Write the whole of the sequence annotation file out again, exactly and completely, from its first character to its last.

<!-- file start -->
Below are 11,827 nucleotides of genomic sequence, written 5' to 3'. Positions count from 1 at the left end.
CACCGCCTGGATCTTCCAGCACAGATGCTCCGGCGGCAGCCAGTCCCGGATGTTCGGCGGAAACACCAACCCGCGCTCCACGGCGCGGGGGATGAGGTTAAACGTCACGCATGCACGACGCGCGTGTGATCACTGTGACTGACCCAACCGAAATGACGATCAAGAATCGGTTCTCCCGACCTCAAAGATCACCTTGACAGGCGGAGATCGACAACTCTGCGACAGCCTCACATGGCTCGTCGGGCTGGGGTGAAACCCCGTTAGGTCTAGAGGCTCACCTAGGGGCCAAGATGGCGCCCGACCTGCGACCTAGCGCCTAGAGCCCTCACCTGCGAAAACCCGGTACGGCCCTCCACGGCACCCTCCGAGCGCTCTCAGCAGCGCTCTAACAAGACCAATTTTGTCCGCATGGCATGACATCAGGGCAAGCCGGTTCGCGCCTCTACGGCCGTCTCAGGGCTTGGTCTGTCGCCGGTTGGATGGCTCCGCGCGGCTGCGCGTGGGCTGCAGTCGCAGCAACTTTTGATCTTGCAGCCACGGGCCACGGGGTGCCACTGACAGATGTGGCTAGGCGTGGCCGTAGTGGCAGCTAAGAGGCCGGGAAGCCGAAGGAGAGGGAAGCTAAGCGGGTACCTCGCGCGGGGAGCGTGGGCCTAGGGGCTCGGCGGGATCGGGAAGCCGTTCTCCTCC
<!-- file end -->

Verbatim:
Below are 11,827 nucleotides of genomic sequence, written 5' to 3'. Positions count from 1 at the left end.
CACCGCCTGGATCTTCCAGCACAGATGCTCCGGCGGCAGCCAGTCCCGGATGTTCGGCGGAAACACCAACCCGCGCTCCACGGCGCGGGGGATGAGGTTAAACGTCACGCATGCACGACGCGCGTGTGATCACTGTGACTGACCCAACCGAAATGACGATCAAGAATCGGTTCTCCCGACCTCAAAGATCACCTTGACAGGCGGAGATCGACAACTCTGCGACAGCCTCACATGGCTCGTCGGGCTGGGGTGAAACCCCGTTAGGTCTAGAGGCTCACCTAGGGGCCAAGATGGCGCCCGACCTGCGACCTAGCGCCTAGAGCCCTCACCTGCGAAAACCCGGTACGGCCCTCCACGGCACCCTCCGAGCGCTCTCAGCAGCGCTCTAACAAGACCAATTTTGTCCGCATGGCATGACATCAGGGCAAGCCGGTTCGCGCCTCTACGGCCGTCTCAGGGCTTGGTCTGTCGCCGGTTGGATGGCTCCGCGCGGCTGCGCGTGGGCTGCAGTCGCAGCAACTTTTGATCTTGCAGCCACGGGCCACGGGGTGCCACTGACAGATGTGGCTAGGCGTGGCCGTAGTGGCAGCTAAGAGGCCGGGAAGCCGAAGGAGAGGGAAGCTAAGCGGGTACCTCGCGCGGGGAGCGTGGGCCTAGGGGCTCGGCGGGATCGGGAAGCCGTTCTCCTCC